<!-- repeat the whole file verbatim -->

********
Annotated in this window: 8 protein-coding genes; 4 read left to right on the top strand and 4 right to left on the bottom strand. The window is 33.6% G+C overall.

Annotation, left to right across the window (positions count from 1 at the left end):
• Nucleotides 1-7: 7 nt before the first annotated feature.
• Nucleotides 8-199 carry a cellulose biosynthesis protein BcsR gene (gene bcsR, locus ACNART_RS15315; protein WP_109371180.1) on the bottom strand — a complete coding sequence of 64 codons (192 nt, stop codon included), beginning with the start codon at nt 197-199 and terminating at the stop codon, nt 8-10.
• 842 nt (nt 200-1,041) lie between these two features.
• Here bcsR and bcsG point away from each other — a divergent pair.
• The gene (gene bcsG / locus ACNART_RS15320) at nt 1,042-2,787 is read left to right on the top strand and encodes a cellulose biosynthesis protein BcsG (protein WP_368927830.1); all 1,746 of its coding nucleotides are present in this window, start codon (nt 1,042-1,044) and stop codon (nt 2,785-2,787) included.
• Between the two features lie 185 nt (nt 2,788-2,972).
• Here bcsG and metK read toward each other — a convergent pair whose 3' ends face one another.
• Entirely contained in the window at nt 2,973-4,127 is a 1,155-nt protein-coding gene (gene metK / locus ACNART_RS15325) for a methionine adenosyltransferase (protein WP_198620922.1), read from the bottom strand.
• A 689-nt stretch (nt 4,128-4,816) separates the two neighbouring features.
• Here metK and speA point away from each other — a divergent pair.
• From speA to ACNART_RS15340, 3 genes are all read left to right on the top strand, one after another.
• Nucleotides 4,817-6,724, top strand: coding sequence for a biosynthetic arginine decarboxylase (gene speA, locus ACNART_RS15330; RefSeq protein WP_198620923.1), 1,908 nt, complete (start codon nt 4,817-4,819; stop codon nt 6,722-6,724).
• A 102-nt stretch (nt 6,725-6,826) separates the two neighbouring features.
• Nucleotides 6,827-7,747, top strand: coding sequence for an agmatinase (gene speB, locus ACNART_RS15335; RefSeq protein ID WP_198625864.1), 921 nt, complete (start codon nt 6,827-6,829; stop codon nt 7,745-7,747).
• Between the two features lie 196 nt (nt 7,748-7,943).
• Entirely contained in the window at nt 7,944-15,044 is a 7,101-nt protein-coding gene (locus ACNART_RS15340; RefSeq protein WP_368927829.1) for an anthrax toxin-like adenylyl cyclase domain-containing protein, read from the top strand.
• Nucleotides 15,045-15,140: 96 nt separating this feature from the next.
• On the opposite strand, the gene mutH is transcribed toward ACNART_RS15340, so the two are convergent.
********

Annotated in this window: 8 protein-coding genes; 4 read left to right on the top strand and 4 right to left on the bottom strand. The window is 33.6% G+C overall.

Annotation, left to right across the window (positions count from 1 at the left end):
• Nucleotides 1-7: 7 nt before the first annotated feature.
• Nucleotides 8-199 carry a cellulose biosynthesis protein BcsR gene (gene bcsR, locus ACNART_RS15315; protein WP_109371180.1) on the bottom strand — a complete coding sequence of 64 codons (192 nt, stop codon included), beginning with the start codon at nt 197-199 and terminating at the stop codon, nt 8-10.
• 842 nt (nt 200-1,041) lie between these two features.
• Here bcsR and bcsG point away from each other — a divergent pair.
• The gene (gene bcsG / locus ACNART_RS15320) at nt 1,042-2,787 is read left to right on the top strand and encodes a cellulose biosynthesis protein BcsG (protein WP_368927830.1); all 1,746 of its coding nucleotides are present in this window, start codon (nt 1,042-1,044) and stop codon (nt 2,785-2,787) included.
• Between the two features lie 185 nt (nt 2,788-2,972).
• Here bcsG and metK read toward each other — a convergent pair whose 3' ends face one another.
• Entirely contained in the window at nt 2,973-4,127 is a 1,155-nt protein-coding gene (gene metK / locus ACNART_RS15325) for a methionine adenosyltransferase (protein WP_198620922.1), read from the bottom strand.
• A 689-nt stretch (nt 4,128-4,816) separates the two neighbouring features.
• Here metK and speA point away from each other — a divergent pair.
• From speA to ACNART_RS15340, 3 genes are all read left to right on the top strand, one after another.
• Nucleotides 4,817-6,724, top strand: coding sequence for a biosynthetic arginine decarboxylase (gene speA, locus ACNART_RS15330; RefSeq protein WP_198620923.1), 1,908 nt, complete (start codon nt 4,817-4,819; stop codon nt 6,722-6,724).
• A 102-nt stretch (nt 6,725-6,826) separates the two neighbouring features.
• Nucleotides 6,827-7,747, top strand: coding sequence for an agmatinase (gene speB, locus ACNART_RS15335; RefSeq protein ID WP_198625864.1), 921 nt, complete (start codon nt 6,827-6,829; stop codon nt 7,745-7,747).
• Between the two features lie 196 nt (nt 7,748-7,943).
• Entirely contained in the window at nt 7,944-15,044 is a 7,101-nt protein-coding gene (locus ACNART_RS15340; RefSeq protein WP_368927829.1) for an anthrax toxin-like adenylyl cyclase domain-containing protein, read from the top strand.
• Nucleotides 15,045-15,140: 96 nt separating this feature from the next.
• On the opposite strand, the gene mutH is transcribed toward ACNART_RS15340, so the two are convergent.